Libby Meredith and her husband Roger, a college professor, have a quiet, comfortable marriage. They journey to the Great Smoky Mountain region of Tennessee, where Roger will spend his sabbatical year writing a book. Their neighbor, an unhappily married mountain man falls in love with Libby at first sight. Although plagued by guilt, Libby cannot deny the sudden, overwhelming passion and exuberance she feels as a result of the mountain man's confession of love. Their brief, idyllic infatuation is interrupted by sudden violence.
A young entertainer, Carole Beaumont, is wooed by actor-producer Charles King but, uncertain of her feelings, she resists his attentions. During an air raid, a bomb explosion rocks the café and Carole is knocked unconscious. In her confused state, fantasies flash through her mind, and she seems to become Nell Gwyn of Old Drury, with Charles King looking very much like King Charles. Recovering, she is advised by her doctor to take a rest in the country and, there,another beau, Albert Gutman, prompts his grandmother, Lady Drayton, to invite Carole to their family home at Windsor.
In the spring of 1942, following the blockade-run that took General Douglas MacArthur and his staff from the Philippines to the safety of Australia, the survivors of a bombed-and-sunk PT Boat make their way to shore. The skipper tells his men they have top priority passes if they can make their way to Del Monte airfield 200 miles away, and advises them to split up into pairs. Ensign Chuck Palmer and crewman Jim Mitchell finally reach Tacloban on the island of Leyte. In an American mission school, Palmer meets Jeanne Martinez, who is urgently trying to see the officer in charge with a request for help for a relative, and he also learns that the Japanese have captured the airfield. Palmer tries to make Australia by a boat that sinks in a tropical storm and has to swim for shore. All through 1942, Palmer and the other survivors dodge enemy patrols while living off of the land.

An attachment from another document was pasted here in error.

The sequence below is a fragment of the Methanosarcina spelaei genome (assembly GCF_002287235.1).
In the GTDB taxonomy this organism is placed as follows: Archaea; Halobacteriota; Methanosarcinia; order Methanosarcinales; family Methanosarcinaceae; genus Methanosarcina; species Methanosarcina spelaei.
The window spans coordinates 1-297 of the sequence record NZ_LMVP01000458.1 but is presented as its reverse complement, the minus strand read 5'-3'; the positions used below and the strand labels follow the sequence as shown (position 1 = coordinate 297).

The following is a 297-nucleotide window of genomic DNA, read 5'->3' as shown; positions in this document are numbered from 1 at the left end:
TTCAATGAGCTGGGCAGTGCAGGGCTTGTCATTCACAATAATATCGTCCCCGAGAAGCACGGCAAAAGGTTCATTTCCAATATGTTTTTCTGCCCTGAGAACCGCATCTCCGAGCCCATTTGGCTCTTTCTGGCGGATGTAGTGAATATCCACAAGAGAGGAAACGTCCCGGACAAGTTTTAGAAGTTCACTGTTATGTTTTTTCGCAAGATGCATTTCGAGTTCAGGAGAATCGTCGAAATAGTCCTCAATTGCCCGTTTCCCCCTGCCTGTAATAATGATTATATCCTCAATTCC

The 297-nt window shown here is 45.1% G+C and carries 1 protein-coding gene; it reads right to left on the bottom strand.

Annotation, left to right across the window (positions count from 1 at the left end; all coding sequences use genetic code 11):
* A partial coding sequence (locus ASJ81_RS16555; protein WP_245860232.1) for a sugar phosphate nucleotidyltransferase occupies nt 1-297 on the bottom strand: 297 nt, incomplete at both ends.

In the Spring of 1965, when a struggling young director named Monte Hellman, a rag-tag group of actors, and a small production crew ventured into the Utah desert to film a pair of low-budget westerns, Ride in the Whirlwind and The Shooting, no one expected that the results would turn out so marvelously. Both films would be shot simultaneously and both would be financially backed by B-movie mogul Roger Corman, with whom Hellman had previously worked as director and as editor. The Shooting would be lensed first, with an 18-day shooting schedule. After that, there would be a week of prep-time for Ride in the Whirlwind, then another 18 days to get it in the can.